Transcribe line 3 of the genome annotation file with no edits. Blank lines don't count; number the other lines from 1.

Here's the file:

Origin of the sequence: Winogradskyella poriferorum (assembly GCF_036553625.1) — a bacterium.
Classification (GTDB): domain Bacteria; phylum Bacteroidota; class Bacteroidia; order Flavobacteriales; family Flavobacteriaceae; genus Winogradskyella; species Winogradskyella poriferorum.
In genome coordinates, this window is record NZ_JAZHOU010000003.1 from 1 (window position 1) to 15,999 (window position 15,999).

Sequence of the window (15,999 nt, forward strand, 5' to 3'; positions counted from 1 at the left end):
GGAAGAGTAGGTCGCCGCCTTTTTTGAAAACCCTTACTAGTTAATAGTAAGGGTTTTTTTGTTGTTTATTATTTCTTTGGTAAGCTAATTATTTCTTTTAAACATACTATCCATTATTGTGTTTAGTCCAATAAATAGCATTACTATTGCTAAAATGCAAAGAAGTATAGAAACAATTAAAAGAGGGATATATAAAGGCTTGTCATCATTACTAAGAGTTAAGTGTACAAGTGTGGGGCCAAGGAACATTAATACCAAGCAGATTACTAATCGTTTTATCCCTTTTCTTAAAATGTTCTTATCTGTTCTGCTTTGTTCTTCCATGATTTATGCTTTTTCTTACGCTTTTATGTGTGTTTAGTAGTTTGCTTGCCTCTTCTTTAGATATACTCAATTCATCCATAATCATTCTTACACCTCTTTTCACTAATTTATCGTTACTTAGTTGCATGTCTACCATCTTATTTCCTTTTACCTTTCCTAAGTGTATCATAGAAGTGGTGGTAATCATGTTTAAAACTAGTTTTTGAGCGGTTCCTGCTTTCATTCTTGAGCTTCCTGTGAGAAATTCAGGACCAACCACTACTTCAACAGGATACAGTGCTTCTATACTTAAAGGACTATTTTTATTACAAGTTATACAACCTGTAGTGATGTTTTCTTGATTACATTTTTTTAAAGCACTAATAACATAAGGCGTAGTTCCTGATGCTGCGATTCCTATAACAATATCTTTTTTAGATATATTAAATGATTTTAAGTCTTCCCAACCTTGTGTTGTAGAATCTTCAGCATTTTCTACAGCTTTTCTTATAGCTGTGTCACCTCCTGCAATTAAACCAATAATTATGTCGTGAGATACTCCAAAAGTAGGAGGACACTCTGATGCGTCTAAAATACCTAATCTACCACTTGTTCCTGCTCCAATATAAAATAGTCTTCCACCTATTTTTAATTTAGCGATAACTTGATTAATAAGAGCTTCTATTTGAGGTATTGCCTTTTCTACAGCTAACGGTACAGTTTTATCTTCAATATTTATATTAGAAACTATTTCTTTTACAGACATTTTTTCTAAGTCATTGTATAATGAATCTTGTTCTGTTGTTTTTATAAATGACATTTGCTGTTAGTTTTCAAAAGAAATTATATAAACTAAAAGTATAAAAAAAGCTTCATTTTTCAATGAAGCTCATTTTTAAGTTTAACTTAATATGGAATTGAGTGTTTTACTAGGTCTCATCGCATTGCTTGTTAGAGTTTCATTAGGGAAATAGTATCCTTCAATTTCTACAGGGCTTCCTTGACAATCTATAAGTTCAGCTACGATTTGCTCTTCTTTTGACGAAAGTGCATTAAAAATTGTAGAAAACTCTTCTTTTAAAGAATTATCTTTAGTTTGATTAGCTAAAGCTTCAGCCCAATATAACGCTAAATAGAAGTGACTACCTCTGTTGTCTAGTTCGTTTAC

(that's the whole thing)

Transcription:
In genome coordinates, this window is record NZ_JAZHOU010000003.1 from 1 (window position 1) to 15,999 (window position 15,999).